God placed two special trees in the middle of the Garden: the Tree of Life and the tree of the knowledge of good and evil (Gen. 2:9, 17; 3:3, 22, 24). Eating from the tree of life would confer immortality (v. 22). Eating from the second tree would confer an experiential knowledge of good and evil, but it would also bring death (2:17). Since they had never experienced evil, Adam and Eve were like innocent children (Deut. 1:39; Isa. 7:15–16). When they disobeyed God, they became like Him in being able to discriminate between good and evil; but they became unlike Him in that they lost their sinlessness and eventually died.

But why did God have to test Adam and Eve? There may be many answers to that question, but one thing is sure: God wanted humans to love and obey Him freely and willingly and not because they were programmed like robots who had to obey.


Wiersbe, Warren W. Be Basic. Colorado Springs, CO: Chariot Victor Pub., 1998. Print. “Be” Commentary Series.

Beware of the World

Beware of the World

Excerpt


John begins this verse by issuing the command that the believer is not to love the world or anything in the world. Initially, this command sounds strange given the fact that John 3:16 says clearly and beautifully that God loves the world and the fact that 1 John 2:2 says the Son made atonement for the sins of the world. What is the difference? The difference is found in the way John uses the term kosmos in each instance. Contextual considerations are crucial. In these epistles and the Gospel, John employs this term in three distinct and basic ways: (1) the created universe (3:17; 4:17; John 1:10); (2) the world of human persons (John 3:16; 1 John 2:2); and (3) an evil organized earthly system controlled by the power of the evil one that has aligned itself against God and his kingdom (4:3–5; 5:19; John 16:11). In these verses, John uses the third meaning. One should note that John is not advocating an ontological dualism or a dualistic cosmology in which the c…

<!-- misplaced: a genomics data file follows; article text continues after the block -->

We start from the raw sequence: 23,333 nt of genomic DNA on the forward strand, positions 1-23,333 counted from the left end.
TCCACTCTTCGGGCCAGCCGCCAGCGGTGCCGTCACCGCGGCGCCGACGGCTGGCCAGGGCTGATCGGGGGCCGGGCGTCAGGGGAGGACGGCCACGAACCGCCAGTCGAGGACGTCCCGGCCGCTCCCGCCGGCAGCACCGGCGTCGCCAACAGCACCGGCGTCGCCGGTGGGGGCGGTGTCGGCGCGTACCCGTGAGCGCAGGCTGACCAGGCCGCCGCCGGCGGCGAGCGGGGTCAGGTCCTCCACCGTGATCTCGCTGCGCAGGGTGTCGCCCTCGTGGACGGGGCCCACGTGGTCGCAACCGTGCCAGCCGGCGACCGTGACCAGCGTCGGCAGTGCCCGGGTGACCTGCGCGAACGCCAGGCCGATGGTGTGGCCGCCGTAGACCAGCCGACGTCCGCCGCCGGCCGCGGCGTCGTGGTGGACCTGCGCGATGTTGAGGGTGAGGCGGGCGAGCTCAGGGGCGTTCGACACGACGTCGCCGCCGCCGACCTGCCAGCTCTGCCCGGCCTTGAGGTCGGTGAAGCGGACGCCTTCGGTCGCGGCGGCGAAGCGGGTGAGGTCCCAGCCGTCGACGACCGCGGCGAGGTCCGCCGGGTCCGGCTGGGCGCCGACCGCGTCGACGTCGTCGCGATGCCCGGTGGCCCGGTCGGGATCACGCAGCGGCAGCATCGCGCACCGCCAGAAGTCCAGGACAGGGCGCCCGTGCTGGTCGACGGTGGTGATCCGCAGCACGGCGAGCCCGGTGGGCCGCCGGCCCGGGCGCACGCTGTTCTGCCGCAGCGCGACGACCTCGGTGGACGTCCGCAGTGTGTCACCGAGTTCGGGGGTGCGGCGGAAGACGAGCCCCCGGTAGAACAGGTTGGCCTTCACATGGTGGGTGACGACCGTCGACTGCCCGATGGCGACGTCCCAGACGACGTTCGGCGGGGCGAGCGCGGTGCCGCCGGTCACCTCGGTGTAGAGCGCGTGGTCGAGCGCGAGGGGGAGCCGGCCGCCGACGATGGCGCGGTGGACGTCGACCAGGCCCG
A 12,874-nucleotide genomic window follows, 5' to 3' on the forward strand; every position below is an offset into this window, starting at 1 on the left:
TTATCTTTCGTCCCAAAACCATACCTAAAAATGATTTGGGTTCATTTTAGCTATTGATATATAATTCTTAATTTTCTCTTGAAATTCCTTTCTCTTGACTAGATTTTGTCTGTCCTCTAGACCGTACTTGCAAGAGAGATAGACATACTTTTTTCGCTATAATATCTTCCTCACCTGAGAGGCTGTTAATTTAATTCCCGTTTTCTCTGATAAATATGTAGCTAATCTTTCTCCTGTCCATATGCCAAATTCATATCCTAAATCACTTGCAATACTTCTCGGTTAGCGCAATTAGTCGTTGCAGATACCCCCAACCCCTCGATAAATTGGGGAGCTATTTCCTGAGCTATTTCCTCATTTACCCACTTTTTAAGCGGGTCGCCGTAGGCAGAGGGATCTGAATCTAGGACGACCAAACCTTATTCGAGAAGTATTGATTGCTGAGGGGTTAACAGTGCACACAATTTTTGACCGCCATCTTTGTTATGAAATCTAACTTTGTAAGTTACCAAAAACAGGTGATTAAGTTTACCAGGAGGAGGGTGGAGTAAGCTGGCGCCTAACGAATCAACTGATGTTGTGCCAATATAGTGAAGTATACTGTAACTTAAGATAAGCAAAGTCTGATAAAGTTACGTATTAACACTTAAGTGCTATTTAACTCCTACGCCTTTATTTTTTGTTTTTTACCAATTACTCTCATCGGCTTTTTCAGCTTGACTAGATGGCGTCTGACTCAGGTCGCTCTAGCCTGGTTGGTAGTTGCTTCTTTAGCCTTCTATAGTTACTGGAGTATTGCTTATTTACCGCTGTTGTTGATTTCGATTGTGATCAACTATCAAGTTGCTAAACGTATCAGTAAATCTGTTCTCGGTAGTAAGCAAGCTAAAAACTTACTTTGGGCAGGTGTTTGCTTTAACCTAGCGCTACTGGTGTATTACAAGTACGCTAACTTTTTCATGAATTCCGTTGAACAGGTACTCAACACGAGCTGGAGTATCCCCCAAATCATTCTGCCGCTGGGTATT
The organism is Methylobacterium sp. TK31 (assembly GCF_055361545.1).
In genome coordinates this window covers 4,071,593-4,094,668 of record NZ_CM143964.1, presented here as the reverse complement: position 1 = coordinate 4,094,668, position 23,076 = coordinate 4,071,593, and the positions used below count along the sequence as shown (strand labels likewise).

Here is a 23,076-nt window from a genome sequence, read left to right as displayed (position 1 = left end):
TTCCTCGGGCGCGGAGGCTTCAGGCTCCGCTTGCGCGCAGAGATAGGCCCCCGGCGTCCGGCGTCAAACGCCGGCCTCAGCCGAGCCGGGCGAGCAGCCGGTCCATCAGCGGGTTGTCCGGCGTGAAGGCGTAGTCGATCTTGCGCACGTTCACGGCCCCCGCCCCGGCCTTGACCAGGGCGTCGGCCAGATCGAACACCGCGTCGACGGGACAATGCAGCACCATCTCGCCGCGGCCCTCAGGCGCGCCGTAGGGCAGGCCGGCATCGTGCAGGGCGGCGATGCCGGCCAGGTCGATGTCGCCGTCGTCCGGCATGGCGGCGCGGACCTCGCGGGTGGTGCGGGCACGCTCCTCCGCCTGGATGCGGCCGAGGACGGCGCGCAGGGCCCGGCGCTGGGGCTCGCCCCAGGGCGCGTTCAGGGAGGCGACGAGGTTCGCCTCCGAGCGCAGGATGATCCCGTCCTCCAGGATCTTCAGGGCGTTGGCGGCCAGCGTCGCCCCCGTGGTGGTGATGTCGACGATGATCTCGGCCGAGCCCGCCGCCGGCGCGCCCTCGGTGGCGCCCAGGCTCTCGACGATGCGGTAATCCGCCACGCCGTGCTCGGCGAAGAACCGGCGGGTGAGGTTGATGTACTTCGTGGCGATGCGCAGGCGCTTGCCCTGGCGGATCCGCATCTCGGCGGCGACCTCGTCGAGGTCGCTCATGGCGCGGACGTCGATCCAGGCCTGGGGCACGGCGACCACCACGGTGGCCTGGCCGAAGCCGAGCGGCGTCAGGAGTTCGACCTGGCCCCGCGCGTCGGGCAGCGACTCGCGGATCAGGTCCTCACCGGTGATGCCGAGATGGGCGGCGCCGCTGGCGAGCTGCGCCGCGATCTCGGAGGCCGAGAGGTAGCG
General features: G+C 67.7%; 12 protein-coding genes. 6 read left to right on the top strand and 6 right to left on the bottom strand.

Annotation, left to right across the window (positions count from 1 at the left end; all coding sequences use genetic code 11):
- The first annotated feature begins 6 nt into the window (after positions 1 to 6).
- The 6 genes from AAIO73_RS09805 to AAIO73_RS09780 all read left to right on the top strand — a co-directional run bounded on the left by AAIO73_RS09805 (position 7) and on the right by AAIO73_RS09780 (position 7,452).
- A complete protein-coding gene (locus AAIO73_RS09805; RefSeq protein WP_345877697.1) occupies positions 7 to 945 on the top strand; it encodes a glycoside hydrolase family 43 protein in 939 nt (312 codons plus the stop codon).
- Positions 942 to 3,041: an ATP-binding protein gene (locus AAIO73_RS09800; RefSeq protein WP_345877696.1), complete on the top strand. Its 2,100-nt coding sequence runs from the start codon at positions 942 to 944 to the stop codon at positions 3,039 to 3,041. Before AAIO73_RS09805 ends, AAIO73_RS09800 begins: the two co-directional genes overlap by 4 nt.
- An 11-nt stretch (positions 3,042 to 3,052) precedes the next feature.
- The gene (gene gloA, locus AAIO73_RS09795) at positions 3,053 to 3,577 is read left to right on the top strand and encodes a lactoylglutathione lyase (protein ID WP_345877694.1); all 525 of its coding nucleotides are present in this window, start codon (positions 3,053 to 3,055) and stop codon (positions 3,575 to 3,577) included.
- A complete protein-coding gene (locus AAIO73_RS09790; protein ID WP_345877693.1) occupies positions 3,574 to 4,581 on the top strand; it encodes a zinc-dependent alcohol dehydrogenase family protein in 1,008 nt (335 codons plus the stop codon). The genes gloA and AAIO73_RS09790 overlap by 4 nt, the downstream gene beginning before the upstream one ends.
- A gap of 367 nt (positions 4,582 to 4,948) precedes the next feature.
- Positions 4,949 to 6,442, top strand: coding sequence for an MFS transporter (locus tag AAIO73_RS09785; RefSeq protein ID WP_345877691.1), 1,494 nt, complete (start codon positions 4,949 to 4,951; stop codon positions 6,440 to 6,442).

The Sea of Galilee

The Sea of Galilee